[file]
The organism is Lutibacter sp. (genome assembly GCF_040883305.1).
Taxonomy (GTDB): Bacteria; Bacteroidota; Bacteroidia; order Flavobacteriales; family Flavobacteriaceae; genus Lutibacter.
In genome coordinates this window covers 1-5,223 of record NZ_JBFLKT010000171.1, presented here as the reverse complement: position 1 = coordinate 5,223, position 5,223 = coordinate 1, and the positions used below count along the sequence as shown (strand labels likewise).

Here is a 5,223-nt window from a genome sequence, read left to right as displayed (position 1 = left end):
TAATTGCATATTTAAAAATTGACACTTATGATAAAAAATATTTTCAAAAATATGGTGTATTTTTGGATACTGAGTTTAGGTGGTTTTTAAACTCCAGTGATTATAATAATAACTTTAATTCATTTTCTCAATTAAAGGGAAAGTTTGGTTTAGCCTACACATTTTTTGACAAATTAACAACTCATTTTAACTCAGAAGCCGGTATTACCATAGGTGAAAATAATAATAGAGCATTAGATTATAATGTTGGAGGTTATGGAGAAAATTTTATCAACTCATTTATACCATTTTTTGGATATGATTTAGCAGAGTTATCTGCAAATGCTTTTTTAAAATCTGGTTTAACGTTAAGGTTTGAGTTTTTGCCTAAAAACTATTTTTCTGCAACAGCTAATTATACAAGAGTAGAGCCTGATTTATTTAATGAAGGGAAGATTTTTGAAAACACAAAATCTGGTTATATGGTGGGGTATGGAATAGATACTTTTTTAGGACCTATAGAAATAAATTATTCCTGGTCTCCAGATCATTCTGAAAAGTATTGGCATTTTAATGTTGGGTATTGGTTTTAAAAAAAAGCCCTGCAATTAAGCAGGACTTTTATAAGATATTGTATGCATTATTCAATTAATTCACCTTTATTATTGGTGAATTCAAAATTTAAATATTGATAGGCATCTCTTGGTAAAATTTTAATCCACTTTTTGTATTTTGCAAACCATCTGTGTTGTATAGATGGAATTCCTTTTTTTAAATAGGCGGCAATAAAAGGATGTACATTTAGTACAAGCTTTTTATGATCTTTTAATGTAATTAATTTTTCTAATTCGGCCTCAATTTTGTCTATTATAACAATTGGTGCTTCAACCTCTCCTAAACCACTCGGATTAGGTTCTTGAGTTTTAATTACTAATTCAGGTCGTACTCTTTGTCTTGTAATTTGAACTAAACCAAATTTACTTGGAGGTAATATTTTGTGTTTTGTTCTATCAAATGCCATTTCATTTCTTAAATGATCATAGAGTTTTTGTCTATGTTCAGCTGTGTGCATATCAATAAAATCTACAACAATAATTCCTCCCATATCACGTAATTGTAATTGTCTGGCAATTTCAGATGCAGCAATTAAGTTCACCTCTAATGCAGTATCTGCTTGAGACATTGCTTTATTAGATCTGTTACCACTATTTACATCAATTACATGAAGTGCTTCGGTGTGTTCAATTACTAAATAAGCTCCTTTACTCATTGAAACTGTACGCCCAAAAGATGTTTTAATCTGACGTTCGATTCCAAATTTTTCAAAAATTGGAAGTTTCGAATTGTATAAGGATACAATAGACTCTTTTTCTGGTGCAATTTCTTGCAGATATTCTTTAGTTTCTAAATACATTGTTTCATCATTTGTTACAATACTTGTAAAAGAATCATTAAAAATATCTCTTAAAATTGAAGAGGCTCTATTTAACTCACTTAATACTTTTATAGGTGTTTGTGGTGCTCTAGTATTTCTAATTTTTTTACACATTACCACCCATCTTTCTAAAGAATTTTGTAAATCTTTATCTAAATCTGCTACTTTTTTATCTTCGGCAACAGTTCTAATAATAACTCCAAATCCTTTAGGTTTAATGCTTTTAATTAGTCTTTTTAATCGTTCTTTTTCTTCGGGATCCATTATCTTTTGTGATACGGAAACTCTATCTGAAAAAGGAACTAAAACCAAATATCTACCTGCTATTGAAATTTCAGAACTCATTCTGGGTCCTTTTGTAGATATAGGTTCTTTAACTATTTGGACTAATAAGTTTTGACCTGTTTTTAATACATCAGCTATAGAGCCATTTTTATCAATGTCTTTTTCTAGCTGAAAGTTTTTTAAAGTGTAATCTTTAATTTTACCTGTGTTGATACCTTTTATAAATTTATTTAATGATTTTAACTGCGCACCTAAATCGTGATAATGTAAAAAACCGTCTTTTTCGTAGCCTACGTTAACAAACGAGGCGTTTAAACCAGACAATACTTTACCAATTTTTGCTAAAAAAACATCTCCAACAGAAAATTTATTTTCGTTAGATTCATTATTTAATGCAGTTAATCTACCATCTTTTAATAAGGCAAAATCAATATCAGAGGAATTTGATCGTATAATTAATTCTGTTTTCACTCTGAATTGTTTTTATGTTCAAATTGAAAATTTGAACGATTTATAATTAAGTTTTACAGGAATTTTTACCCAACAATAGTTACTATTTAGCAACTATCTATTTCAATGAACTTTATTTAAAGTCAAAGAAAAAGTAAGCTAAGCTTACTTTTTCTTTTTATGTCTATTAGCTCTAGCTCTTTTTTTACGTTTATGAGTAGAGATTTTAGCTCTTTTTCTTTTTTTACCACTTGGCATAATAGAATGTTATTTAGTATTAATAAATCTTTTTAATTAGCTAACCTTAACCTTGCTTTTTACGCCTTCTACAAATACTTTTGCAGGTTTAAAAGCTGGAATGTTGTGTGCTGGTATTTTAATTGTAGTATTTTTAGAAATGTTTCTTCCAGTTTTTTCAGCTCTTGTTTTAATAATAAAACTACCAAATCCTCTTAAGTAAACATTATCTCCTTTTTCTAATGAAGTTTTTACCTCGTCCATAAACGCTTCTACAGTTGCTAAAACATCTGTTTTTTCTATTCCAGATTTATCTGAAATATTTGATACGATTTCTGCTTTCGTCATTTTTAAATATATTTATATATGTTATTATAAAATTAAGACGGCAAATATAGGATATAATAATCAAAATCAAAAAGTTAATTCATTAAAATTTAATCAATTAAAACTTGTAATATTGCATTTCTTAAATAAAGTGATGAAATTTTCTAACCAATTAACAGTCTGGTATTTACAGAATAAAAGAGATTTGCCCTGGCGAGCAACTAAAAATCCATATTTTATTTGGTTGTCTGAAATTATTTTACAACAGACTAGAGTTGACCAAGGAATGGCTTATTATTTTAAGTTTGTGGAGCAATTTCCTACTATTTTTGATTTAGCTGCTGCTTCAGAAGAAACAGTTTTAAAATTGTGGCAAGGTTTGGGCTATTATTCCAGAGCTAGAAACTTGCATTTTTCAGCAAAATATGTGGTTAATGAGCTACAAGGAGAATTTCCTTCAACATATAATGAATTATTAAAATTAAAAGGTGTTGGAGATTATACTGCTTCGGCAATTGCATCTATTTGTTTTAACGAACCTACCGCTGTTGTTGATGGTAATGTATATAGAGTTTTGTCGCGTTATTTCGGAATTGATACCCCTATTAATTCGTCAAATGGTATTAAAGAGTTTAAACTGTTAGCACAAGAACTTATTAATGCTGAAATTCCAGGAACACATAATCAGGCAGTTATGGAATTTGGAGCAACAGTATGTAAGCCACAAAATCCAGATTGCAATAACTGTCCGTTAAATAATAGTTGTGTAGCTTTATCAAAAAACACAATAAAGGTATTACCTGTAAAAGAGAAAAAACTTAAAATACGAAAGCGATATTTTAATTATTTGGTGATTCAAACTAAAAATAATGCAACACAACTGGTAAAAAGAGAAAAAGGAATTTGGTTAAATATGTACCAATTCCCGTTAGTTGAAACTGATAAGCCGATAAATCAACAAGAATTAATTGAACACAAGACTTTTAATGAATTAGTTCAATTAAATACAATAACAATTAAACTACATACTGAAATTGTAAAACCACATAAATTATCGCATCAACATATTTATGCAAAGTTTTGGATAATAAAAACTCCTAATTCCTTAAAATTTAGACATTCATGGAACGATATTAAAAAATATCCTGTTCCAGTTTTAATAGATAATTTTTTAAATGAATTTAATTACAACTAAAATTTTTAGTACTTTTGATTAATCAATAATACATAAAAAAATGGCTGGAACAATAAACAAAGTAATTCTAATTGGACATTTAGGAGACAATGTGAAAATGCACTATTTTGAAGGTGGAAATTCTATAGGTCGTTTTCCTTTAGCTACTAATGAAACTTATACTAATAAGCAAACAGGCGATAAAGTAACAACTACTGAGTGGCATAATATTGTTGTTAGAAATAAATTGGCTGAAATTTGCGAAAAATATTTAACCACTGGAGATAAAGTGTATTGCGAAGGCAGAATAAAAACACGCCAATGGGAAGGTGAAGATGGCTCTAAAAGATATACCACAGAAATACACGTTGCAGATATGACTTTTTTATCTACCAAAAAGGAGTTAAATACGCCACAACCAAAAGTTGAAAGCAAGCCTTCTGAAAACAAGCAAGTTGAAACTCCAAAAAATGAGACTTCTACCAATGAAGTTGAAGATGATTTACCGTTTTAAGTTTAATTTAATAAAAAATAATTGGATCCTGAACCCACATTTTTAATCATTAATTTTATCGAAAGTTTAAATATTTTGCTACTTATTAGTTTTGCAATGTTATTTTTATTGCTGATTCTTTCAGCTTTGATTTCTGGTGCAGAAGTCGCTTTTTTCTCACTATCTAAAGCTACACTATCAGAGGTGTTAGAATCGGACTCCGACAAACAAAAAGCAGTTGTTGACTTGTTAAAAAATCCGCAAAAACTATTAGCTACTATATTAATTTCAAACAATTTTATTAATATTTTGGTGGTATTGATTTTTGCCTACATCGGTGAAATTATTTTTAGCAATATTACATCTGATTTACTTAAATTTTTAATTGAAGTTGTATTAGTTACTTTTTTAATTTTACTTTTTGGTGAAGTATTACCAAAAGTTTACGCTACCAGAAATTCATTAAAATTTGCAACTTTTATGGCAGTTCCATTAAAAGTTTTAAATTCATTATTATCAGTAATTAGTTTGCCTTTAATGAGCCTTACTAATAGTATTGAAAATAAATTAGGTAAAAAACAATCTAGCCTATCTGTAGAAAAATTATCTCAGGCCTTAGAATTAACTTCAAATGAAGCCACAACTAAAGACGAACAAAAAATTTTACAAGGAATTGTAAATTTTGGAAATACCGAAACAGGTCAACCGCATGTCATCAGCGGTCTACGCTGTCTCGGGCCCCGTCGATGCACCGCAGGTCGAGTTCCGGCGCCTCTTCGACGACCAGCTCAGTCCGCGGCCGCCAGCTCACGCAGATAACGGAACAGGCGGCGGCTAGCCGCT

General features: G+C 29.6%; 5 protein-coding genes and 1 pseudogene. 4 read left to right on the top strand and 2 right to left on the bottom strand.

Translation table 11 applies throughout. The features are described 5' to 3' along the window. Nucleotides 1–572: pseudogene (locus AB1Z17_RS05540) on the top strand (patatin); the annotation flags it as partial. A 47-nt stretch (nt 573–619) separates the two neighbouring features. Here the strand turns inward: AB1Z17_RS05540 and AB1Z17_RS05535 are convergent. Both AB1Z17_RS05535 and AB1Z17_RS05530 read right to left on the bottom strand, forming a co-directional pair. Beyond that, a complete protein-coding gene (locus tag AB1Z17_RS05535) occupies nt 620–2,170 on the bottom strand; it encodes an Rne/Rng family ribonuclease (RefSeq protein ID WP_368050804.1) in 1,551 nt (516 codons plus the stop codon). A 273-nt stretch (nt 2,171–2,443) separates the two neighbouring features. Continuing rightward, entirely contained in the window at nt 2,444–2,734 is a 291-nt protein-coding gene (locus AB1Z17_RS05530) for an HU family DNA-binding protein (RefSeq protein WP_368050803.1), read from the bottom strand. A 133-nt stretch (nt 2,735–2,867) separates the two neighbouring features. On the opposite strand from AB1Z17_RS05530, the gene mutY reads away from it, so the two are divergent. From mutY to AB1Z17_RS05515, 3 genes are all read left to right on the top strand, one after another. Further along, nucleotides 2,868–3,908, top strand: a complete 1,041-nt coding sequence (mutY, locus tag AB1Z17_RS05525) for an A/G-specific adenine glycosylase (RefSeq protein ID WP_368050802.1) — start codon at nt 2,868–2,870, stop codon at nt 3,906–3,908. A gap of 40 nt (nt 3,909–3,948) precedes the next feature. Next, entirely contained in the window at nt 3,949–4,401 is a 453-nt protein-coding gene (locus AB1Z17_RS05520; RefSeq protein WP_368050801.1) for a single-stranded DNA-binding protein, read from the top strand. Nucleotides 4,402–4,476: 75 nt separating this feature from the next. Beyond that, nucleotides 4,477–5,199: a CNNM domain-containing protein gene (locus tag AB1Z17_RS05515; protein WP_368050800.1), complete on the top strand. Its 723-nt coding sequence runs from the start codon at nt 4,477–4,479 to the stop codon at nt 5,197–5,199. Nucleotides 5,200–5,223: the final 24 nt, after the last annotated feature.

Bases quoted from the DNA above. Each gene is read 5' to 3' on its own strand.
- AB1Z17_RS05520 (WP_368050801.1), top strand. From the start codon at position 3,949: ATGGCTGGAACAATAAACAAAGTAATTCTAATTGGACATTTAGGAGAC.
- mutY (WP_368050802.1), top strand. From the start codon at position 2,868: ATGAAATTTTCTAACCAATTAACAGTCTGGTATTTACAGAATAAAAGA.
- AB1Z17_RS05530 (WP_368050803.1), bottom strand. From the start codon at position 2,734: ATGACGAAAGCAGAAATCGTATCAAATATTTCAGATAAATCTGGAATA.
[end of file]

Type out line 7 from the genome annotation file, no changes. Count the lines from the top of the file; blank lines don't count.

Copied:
Translation table 11 applies throughout. The features are described 5' to 3' along the window. Nucleotides 1–572: pseudogene (locus AB1Z17_RS05540) on the top strand (patatin); the annotation flags it as partial. A 47-nt stretch (nt 573–619) separates the two neighbouring features. Here the strand turns inward: AB1Z17_RS05540 and AB1Z17_RS05535 are convergent. Both AB1Z17_RS05535 and AB1Z17_RS05530 read right to left on the bottom strand, forming a co-directional pair. Beyond that, a complete protein-coding gene (locus tag AB1Z17_RS05535) occupies nt 620–2,170 on the bottom strand; it encodes an Rne/Rng family ribonuclease (RefSeq protein ID WP_368050804.1) in 1,551 nt (516 codons plus the stop codon). A 273-nt stretch (nt 2,171–2,443) separates the two neighbouring features. Continuing rightward, entirely contained in the window at nt 2,444–2,734 is a 291-nt protein-coding gene (locus AB1Z17_RS05530) for an HU family DNA-binding protein (RefSeq protein WP_368050803.1), read from the bottom strand. A 133-nt stretch (nt 2,735–2,867) separates the two neighbouring features. On the opposite strand from AB1Z17_RS05530, the gene mutY reads away from it, so the two are divergent. From mutY to AB1Z17_RS05515, 3 genes are all read left to right on the top strand, one after another. Further along, nucleotides 2,868–3,908, top strand: a complete 1,041-nt coding sequence (mutY, locus tag AB1Z17_RS05525) for an A/G-specific adenine glycosylase (RefSeq protein ID WP_368050802.1) — start codon at nt 2,868–2,870, stop codon at nt 3,906–3,908. A gap of 40 nt (nt 3,909–3,948) precedes the next feature. Next, entirely contained in the window at nt 3,949–4,401 is a 453-nt protein-coding gene (locus AB1Z17_RS05520; RefSeq protein WP_368050801.1) for a single-stranded DNA-binding protein, read from the top strand. Nucleotides 4,402–4,476: 75 nt separating this feature from the next. Beyond that, nucleotides 4,477–5,199: a CNNM domain-containing protein gene (locus tag AB1Z17_RS05515; protein WP_368050800.1), complete on the top strand. Its 723-nt coding sequence runs from the start codon at nt 4,477–4,479 to the stop codon at nt 5,197–5,199. Nucleotides 5,200–5,223: the final 24 nt, after the last annotated feature.